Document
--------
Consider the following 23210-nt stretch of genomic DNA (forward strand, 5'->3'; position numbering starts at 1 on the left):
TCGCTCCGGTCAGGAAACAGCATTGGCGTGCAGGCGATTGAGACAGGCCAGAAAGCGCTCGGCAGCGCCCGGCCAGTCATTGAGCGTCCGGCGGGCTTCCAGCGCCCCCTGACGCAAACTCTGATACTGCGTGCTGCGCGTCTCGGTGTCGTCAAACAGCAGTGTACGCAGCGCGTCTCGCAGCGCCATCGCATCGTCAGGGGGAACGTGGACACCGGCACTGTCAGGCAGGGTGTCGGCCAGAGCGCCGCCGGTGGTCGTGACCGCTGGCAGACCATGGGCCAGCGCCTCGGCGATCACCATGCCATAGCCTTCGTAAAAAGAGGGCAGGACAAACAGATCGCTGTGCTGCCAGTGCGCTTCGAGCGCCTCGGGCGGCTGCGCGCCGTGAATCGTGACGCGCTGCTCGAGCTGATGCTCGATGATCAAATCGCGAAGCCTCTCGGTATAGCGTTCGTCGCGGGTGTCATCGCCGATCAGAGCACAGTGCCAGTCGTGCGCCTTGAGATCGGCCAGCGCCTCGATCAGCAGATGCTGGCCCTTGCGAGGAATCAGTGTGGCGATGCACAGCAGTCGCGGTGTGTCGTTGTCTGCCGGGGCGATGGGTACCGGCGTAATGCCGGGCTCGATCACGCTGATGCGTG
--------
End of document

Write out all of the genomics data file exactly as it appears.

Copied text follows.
Consider the following 23210-nt stretch of genomic DNA (forward strand, 5'->3'; position numbering starts at 1 on the left):
TCGCTCCGGTCAGGAAACAGCATTGGCGTGCAGGCGATTGAGACAGGCCAGAAAGCGCTCGGCAGCGCCCGGCCAGTCATTGAGCGTCCGGCGGGCTTCCAGCGCCCCCTGACGCAAACTCTGATACTGCGTGCTGCGCGTCTCGGTGTCGTCAAACAGCAGTGTACGCAGCGCGTCTCGCAGCGCCATCGCATCGTCAGGGGGAACGTGGACACCGGCACTGTCAGGCAGGGTGTCGGCCAGAGCGCCGCCGGTGGTCGTGACCGCTGGCAGACCATGGGCCAGCGCCTCGGCGATCACCATGCCATAGCCTTCGTAAAAAGAGGGCAGGACAAACAGATCGCTGTGCTGCCAGTGCGCTTCGAGCGCCTCGGGCGGCTGCGCGCCGTGAATCGTGACGCGCTGCTCGAGCTGATGCTCGATGATCAAATCGCGAAGCCTCTCGGTATAGCGTTCGTCGCGGGTGTCATCGCCGATCAGAGCACAGTGCCAGTCGTGCGCCTTGAGATCGGCCAGCGCCTCGATCAGCAGATGCTGGCCCTTGCGAGGAATCAGTGTGGCGATGCACAGCAGTCGCGGTGTGTCGTTGTCTGCCGGGGCGATGGGTACCGGCGTAATGCCGGGCTCGATCACGCTGATGCGTG